Here we are in 2018, three years on from the event, and we're finally debating new measures—again, measures that the opposition supports—to deal with these issues. Of course, it is a natural progression from the major biosecurity reforms—biosecurity previously having been known better as quarantine. Labor began those around 2013 or earlier, and these are natural progressions—the next step. It should not have taken until 2018 to be debating this bill in this House.
The thing that is most notable about Labor's reforms is a greater focus on beyond-border work, or beyond-ourcountry work, recognising that by the time we get to the border the risk-based system can't assure us or meet our aspirations. While supporting the bill, we do lament the slowness in these matters being dealt with. I certainly regret the then minister's comments, his distraction and, of course, the fact that we're still not having a conversation about the labelling laws that came into place as a result of those events. There was great fanfare about them at the time. For a number of weeks, it seemed there that country-of-origin labelling was the most important thing this parliament was doing. I haven't heard a minister of the government talk about them for some time. I would suggest there has been negative fallout. I would challenge any member of this place to talk to their constituents and ask them what they think about the new country-of-origin labelling. I don't think they'd get much of a response. I don't think too many people have noticed them much, let alone have a view about how effective they have been.
But, in the rush to put in place the distraction from the government's own inadequacies on food importation, they got a few things wrong, obviously, because there are a whole range of articles complaining about the adverse impact on small Australian agrifood businesses like Brookfarm muesli in Byron Bay. They estimate that redesigning their 70 different packages would cost them around half a million dollars. Further, health experts from Monash University are claiming that the new labels are not giving consumers the information they want and that it doesn't actually tell us where our food comes from, which is the key point. This was supposed to be a response to the flaws in our food importation system, but it's still not even telling people accurately where the food comes from. What it does tell us is that food is from Australia, and then it leaves you to guess where the rest of the ingredients are from—unless the product is totally from another country, and then it must be labelled as coming from that country. This was the case with the suspected contaminated berries, but, as I said, that was clearly labelled already.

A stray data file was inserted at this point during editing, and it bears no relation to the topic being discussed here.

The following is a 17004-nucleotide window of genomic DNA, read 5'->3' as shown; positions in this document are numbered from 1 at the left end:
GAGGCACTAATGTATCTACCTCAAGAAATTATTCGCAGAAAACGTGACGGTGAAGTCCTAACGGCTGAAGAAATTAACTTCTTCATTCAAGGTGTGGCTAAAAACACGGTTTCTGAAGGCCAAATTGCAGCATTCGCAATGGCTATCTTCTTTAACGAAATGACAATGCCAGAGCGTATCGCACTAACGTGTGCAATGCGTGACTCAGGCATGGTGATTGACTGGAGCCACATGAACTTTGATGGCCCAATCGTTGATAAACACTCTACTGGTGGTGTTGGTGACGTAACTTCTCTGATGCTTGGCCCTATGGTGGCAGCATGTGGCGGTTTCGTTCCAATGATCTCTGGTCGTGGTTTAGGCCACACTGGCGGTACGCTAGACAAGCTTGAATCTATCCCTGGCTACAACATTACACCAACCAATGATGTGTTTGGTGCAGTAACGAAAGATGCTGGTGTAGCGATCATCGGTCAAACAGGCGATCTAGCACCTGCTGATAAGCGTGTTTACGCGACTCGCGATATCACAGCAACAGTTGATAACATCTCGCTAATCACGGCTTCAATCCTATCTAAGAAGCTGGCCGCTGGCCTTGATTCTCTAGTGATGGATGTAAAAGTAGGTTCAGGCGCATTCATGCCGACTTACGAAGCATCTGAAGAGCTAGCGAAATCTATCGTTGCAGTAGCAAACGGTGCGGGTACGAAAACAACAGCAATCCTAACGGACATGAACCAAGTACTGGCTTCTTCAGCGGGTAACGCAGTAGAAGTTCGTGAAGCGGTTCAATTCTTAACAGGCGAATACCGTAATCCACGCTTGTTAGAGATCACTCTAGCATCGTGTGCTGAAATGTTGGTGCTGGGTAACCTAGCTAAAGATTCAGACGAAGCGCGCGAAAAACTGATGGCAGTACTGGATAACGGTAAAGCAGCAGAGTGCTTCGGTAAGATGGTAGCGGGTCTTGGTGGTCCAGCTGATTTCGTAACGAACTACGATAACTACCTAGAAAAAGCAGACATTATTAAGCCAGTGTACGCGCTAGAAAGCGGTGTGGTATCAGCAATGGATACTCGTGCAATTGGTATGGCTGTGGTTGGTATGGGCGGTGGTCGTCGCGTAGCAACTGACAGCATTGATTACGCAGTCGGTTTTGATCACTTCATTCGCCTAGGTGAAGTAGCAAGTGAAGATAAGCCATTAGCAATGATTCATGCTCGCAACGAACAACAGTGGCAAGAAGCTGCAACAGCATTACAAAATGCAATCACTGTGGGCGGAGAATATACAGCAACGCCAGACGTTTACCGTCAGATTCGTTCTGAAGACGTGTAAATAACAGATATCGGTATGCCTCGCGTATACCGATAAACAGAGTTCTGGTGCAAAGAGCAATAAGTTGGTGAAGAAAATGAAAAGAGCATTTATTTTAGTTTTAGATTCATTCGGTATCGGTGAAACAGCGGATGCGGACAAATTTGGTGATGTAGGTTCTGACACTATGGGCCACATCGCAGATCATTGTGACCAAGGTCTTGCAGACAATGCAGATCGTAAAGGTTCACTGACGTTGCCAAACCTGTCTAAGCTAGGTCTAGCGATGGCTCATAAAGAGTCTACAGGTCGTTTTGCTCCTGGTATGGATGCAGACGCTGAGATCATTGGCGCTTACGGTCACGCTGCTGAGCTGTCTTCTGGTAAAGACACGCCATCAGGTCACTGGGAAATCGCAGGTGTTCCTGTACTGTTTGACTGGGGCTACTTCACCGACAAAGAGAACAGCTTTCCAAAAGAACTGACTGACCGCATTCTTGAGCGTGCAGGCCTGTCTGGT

My criticism is qualified, because I know these aren't easy issues. Country-of-origin labelling has been a conversation in thecommunity for a long, long time, and the reason governments haven't fixed it well is that it's very, very difficult. But the additional point to that is that on the day the government made it sound simple and declared, in response to the berries contamination issue, that it was going to do it and do it properly this time, and it clearly hasn't been the case. Again, I lament the fact that that distraction was put in place, the policy was rushed and poorly done, the outcomes have been poor and they have had a significantly adverse impact on the business community.
I formally move the second reading amendment that has been circulated in my name. It's been seconded by the member for Fenner, and I thank him for that. I move: That all words after "That" be omitted with a view to substituting the following words:
"whilst not declining to give the bill a second reading, the House notes that the Turnbull Government has failed to implement effective policies in a timely manner to ensure that Australian agriculture is achieving its full potential". The amendment seeks to make this a broader debate about the future of agricultural policy and invites us to offer some reflections on the performance of the government in this area over the course of almost the last five years now. It's not been a happy period for agriculture, in my view. I've had the great privilege of being in the portfolio since about July 2013, first as the minister, for just a short few months, and for the last four years also as the opposition spokesperson on agriculture.